Uniting and Igniting Through Mission-Focused Ministry

Published on: December 11, 2014

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A good mission statement is defined as what you do. It is a one-sentence statement describing the reason an organization or program exists and is used to help guide decisions about priorities, actions and responsibilities.

A mission focuses us, allows us to have our own North Star to constellate our thoughts, feelings and behaviors and then our actions. It allows us to funnel our energy in the direction of where we want to go and what we wish to accomplish. And as it has been said, a great mission can light us on fire. Fire is an element of transformation and a good mission transforms.

Mission statements have an important place and role in connecting our congregants to the mission of the spiritual community. We all may be aware of their purpose and usage, but just as a reminder:

Mission statements—a good mission statement—should be clear, memorable and concise. The average length is 15-20 words. I researched some of the best mission statements out there and delightfully came across the one for TED (Technology, Entertainment, Design, as in TED Talks). Their mission statement is two words: “Spreading ideas.” It is said that there is genius in simplicity. TED’s mission statement is simplicity and genius at its best.

A mission statement indicates why your spiritual community exists. It is clear and simple. It avoids elaborate language and buzz words. It is easily explainable to others and not to be confused with a vision statement. A vision statement is about the future, a mission statement is about the now.

A chief purpose of the mission statement is to engage the people: the congregants, teachers, leaders and others. When we have the people connected and engaged, they can hardly wait for events, classes, Sunday mornings and the very important connecting with their spiritual community.

One thing I have always admired about my classmate, colleague and friend Rev Deidre Ashmore is that she has her own personal mission statement. Her mission as stated on her resume is:
One with my spiritual community, prayer is my path, faith is my star and love is my journey.

Rev Deidre Ashmore

Rev Deidre Ashmore

Of course, Rev Deidre also has a mission for Unity Spiritual Community in North Idaho, Coeur D’Alene, Idaho, where she serves as senior minister. When I asked for her input on this article she responded:

Each Sunday after our opening prayer, I invite the congregation to join me in affirming our mission statement. Our mission is printed in our Sunday bulletins, on a wall hanging in the sanctuary, on the PowerPoint screen and on our website.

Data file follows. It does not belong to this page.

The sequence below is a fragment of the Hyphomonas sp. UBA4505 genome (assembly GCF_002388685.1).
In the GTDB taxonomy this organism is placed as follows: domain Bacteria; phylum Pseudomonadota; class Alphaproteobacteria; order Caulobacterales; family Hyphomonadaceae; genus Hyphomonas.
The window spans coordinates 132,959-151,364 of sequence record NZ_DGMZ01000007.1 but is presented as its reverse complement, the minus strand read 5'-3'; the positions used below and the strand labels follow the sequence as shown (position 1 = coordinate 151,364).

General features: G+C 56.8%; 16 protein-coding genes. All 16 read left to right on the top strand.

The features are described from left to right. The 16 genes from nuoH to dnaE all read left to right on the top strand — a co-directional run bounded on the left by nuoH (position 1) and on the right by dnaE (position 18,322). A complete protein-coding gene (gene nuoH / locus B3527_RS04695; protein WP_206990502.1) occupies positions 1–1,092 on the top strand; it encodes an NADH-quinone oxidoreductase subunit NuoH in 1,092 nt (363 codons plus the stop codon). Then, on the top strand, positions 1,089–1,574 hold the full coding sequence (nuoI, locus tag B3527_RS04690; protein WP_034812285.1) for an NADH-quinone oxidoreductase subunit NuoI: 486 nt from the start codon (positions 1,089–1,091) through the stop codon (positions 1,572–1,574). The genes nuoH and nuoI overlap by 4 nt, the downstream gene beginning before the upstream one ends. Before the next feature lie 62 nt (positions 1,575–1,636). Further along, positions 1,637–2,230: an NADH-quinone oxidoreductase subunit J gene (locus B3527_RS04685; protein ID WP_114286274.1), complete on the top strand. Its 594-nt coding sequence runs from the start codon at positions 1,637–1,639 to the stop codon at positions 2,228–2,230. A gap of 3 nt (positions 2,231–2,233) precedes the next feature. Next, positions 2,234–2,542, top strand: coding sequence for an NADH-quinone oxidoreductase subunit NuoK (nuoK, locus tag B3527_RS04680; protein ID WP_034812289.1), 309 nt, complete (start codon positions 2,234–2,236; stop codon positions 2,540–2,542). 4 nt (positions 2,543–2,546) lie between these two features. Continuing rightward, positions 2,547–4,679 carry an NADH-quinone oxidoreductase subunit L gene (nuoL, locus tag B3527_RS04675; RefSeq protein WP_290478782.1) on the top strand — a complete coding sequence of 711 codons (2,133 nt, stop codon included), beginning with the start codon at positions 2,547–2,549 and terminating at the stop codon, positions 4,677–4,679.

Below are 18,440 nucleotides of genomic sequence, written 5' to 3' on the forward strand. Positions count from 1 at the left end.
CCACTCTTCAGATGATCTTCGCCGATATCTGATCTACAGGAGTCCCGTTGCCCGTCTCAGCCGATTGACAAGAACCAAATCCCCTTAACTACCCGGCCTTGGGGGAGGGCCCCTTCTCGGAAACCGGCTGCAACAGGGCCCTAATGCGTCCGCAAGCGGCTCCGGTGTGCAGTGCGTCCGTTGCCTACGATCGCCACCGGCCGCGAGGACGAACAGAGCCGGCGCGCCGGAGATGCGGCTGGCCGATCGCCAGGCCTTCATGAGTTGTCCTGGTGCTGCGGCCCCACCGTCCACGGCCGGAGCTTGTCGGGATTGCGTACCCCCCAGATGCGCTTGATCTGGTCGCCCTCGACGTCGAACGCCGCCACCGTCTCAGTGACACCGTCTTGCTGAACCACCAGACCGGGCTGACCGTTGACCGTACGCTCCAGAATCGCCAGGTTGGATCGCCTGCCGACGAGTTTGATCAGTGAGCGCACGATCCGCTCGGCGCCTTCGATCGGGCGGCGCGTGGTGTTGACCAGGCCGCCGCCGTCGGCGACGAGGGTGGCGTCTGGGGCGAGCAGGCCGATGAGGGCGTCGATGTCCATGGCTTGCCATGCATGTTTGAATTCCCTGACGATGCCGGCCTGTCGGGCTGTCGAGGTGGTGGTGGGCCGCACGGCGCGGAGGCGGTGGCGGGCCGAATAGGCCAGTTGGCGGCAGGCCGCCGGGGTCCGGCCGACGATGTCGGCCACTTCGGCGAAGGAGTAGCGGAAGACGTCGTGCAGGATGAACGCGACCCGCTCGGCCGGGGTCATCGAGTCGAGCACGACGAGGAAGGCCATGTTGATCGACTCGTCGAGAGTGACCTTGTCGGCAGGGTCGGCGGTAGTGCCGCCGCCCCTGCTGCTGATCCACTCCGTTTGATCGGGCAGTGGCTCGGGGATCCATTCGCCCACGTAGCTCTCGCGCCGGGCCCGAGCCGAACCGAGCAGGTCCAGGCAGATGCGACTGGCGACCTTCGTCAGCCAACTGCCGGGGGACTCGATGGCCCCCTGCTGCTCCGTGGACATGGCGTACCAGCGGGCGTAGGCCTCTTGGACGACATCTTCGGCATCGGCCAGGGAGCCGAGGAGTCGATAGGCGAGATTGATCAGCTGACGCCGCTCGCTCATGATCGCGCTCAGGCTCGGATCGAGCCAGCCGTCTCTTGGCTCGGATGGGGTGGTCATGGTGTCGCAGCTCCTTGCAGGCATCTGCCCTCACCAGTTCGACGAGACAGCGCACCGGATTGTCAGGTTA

Our mission statement is: We are a thriving spiritual community, inspiring and empowering individual and global transformation.

We use our mission statement as an anchor and litmus test to reflect all activities and events back to it, asking the question, before we do anything—does this support our mission? If so, we go ahead and schedule the event, presenter or workshop. We also ask: Does this ministry team serve the function of our mission? If so, we put that ministry team into place.

By referencing our mission, we stay focused on our higher purpose to bring spiritual transformation to ourselves and the planet. It’s big, but it helps us know that our reason for being is bigger than just serving our congregation—that each of us is a world citizen and we each make a difference wherever we are.

Rev Ashmore (center) at a tea held to raise money to add 1,000 sq ft to their existing building

Rev Ashmore (center) at a tea held to raise money to add 1,000 sq ft to their existing building

Rev Deidre and the spiritual community of Unity of Coeur D’Alene remain focused on their mission—allowing everything that wants to happen to be measured against it, in the form of “a litmus test,” to confirm its importance and alignment to support what they do. It is a criterion for decision making. Their mission statement is their North Star which keeps them on track.

In classical Unity teachings we often would say: “Truth cannot be taught—it can only be caught.” As we embody our teachings, as “world citizens,” others may then “catch” the transformative power of our awakening individually and as a whole. After all, “a great mission can light us on fire.”

In the words of Mahatma Gandhi: “A small body of determined spirits, fired by an unquenchable faith in their mission, can alter the course of history.” The mission fuels the purpose, drives the effort, connects and ignites us as “determined spirits” with an unquenchable faith for spreading the idea of Unity.

Unite & Ignite

Why not create or update your mission statement? Articulate a bold mission for your spiritual community, to spark a fire of Unity Truth.

Unity Worldwide Ministries recently updated our mission and vision statements. Our mission as a global worldwide organization is: “Advancing the movement of spiritual awakening and transformation through Unity, a positive path for spiritual living.”

Let us unite as “Unity people” and ignite the Unity movement. Let’s go globally and spiritually further into the 21st century with “zeal and enthusiasm,” with the fire of our teachings and the guidance of our mission as our North Star. Let us advance the movement of spiritual awakening in our spiritual centers across the world.  After all, “a great mission can light us on fire.”

Sandy Diamond
Rev Sandy Diamond is a Unity minister, psychotherapist and writer who lives in Chicago land. Her psychotherapeutic approach is ecumenical in nature as it combines Jungian theory with the teachings of Unity and other world religions.

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